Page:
2015 uncut for Christmas
We started the year off with fireworks as usual:
In January we went to New Zealand to see our daughter, Shannon. We hadn’t seen her for over a year. It was a fantastic trip. Shannon took a picture of us on the ferry to the South Island and entered it into a competition. She won! We couldn’t have managed to get away without the help of our fantastic friends: Ellen, Michelle, Anne and Dotdot, who looked after everything for us while we were away.
Easter was busy as usual this year, with lots of our regulars as well as some new ones. The blossom was beautiful. Easter is early this year, and we’ve already got quite a few bookings.
After we got back from NZ, we started planning the West Highland Way, which is a 96 mile walk (154km) from Milngavie, near Glasgow to Fort William. It takes some planning to coordinate how far to walk in a day plus somewhere to stay, food (and wine) etc. It was fantastic. I’d do it again in a flash.
Painting the lodges – Our son, Jake had the idea of painting the lodges different colours. We’re always keen to keep moving and progressing and improving where we can, and decided to invest in the paint (cost a fortune) and the labour, promising the workers the living wage. In return they did a great job. We still have the balconies to finish though. We are also working on refurbishing inside the lodges, with new curtains, lamps and our latest love: Annie Sloan Chalk Paint on the furniture.
It was a strange year for the birds: they nested all over the place. They usually nest on top of the outside courtesy lights in some lodges but this year they built nests over lots more of the lights. It’s always amazed me that the light sensor switching on and off doesn’t bother them. They also nested in our keybox and for weeks we couldn’t open the box for fear of disturbing them.
Jock and Archie
The goats became a little problematic this year. Once upon a time Jock and Archie were cute and cuddly. Now they are huge horse-like creatures, with their bottle-feeding baby days long gone. They love being out and about and seize any opportunity to escape. We often let them out for a bigger run around when the park is quiet, because their exuberance could cause them to knock small people over.
Several times Jock and Archie were reported by various sources, to be outwith their not inconsiderable goat run. There’s one phone message that I cannot bring myself to delete it’s so funny: the family who looked out their lodge window to find Jock and Archie staring in, noses pressed up to the window. They couldn’t get out of the lodge as the goats were patrolling the balcony.
It seemed that Jock and Archie were escaping by jumping the fence. This seemed unlikely but we took the precaution anyway to add another bar to the goat pen fence. I must point out that Tim was not a party to this, being too old and too fat to do much but bumble after the other two.
Lo and behold a week or so afterwards Archie was spotted sailing over the fence not unlike Red Rum in the Grand National.
We’d already had chicks in April so we didn’t want any more quite yet. But around September/October we noticed that some of the hens were laying eggs in strange places (under the holly bush, in amongst the nettles, in the corner of the goat pen etc). We were also also collecting less eggs. We were sure there was at least one hen sitting on eggs. We searched high and low for a clandestine nest. Jake said causally in October, “oh mum did you know we have new chicks?” What?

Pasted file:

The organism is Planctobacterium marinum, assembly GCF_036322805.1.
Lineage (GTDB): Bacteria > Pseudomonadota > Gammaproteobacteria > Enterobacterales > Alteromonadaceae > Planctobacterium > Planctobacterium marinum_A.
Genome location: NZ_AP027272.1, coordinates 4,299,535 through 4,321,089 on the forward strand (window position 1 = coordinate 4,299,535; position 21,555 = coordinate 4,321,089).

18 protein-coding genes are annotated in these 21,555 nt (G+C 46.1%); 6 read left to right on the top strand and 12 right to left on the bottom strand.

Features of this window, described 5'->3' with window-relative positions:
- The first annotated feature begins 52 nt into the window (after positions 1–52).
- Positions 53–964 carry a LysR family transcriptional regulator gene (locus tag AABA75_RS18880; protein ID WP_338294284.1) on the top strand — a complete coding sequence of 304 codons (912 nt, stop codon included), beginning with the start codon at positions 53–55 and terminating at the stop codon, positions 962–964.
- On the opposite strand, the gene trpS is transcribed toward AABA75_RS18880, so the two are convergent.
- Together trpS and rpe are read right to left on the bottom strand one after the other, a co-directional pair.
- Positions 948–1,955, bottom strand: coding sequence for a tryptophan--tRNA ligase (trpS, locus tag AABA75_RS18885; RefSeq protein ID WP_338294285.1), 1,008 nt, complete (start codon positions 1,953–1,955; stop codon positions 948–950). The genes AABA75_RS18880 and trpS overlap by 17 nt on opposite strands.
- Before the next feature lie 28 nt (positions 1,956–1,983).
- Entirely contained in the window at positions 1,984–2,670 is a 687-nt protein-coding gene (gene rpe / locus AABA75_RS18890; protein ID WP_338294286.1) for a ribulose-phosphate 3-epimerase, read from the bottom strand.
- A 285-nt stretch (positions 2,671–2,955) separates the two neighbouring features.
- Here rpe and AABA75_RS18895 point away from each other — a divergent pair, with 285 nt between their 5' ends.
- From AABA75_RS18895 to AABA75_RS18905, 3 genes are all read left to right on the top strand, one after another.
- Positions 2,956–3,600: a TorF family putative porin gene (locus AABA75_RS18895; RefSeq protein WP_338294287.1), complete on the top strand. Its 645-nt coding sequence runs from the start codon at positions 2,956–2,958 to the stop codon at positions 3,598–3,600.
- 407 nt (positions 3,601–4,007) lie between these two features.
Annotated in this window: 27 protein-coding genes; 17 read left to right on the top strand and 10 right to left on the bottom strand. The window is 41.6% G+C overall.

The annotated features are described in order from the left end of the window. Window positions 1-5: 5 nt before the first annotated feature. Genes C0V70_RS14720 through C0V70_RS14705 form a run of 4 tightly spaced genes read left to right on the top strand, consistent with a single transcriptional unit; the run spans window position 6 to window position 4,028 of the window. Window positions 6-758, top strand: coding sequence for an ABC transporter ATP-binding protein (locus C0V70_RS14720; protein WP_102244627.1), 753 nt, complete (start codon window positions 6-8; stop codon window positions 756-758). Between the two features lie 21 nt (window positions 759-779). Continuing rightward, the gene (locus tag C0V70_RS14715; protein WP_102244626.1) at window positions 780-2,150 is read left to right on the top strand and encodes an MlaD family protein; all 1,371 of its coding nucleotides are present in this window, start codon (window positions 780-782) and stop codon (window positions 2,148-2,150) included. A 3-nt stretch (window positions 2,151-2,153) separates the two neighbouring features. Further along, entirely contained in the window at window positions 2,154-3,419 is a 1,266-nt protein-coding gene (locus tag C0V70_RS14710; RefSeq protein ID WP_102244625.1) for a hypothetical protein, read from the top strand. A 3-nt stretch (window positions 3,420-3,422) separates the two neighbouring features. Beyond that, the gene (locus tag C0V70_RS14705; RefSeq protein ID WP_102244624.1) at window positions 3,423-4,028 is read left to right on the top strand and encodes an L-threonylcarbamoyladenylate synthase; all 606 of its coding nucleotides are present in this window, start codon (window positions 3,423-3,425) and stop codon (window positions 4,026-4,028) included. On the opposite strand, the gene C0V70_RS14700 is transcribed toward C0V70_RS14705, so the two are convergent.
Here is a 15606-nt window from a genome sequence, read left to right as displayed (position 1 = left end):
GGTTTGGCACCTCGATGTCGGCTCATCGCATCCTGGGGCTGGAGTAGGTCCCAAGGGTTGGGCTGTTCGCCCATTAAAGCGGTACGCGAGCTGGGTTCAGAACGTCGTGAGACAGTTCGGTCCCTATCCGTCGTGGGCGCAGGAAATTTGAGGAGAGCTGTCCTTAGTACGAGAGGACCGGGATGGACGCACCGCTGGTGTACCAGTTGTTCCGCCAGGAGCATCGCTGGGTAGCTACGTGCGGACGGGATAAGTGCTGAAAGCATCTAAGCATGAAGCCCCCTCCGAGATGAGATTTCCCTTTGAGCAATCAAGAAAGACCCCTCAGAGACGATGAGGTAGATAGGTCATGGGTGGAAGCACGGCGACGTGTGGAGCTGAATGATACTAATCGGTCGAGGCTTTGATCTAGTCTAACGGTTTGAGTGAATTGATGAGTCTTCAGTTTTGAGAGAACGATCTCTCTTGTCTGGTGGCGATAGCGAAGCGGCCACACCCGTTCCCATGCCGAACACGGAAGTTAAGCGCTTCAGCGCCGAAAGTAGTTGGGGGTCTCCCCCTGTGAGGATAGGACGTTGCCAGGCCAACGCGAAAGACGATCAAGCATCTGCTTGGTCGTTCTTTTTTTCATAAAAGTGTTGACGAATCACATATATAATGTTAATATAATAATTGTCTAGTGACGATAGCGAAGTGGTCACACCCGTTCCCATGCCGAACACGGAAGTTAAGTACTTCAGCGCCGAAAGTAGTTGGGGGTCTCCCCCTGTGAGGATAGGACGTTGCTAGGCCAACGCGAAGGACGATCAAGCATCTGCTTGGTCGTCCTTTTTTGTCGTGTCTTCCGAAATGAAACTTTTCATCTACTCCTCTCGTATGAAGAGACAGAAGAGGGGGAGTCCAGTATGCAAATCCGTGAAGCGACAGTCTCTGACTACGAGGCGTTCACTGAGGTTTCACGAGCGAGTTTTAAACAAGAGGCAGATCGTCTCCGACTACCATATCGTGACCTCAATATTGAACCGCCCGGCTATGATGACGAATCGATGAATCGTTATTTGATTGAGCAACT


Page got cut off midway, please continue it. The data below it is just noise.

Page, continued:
You’ll never guess where the hen had laid her eggs. Give in? Well I’ll tell you. The goat pen next door to the hen house has 2 steps up onto a platform where Jock and Archie like to climb. The steps are hollow and this is where the hen was hiding. Clever in some ways but risky when the chicks teetered after their mother in and out of the nest trying to avoid the hooves of the goats. It’s cold now so all the hens have stopped laying. We’ll need to keep an eye out for more piles of eggs in one place though.
Update on the local beavers – the furry kind, not small boys running around making a noise. Our beavers had babies! They like to visit local gardens – this is what they like to chew on:
This year we had lots of families staying with us while attending Mike Poole at MP Fitness, for therapy and strength training. Children with cerebral palsy may have an operation called SDR (Selective Dorsal Rhizotomy) to reduce spasticity to enable the child to walk. SDR requires intensive pre and post operative therapy. So the families go to Mike for their daily therapy and for the rest of the time they’re free to be on holiday.
Often there are other SDR families staying here too so they can do a bit of support networking and in Summer there are get togethers and barbeques. Often families who have got to know each other in these similar circumstances, then co-ordinate their visits to Mike to coincide so they can meet up, sometimes travelling together and sharing a lodge.
A fantastic Riding for the Disabled facility is relatively new at Kinfauns Stables nearby. The staff are lovely and we know several local people who enjoy riding there. kinfaunsstablesrda.co.uk
We ended the year with flood warnings after the River Earn became dangerously high. We were ok though and just had a large pond in the park for a while.
It’s been lovely for us to have so many visitors that come back regularly, sometimes several times a year. These special families are not so much ‘visitors’ as friends and extended family. We’ve watched their children grow and they’ve watched ours grow. We’ve been here 22 years now and some of our visitors have been coming just as long.
Thanks to you all for your continued support and for sharing your photos and posts on our River Edge Lodges Face Book page and twitter.
Have a wonderfully warm Christmas and here’s to health and happiness for 2016.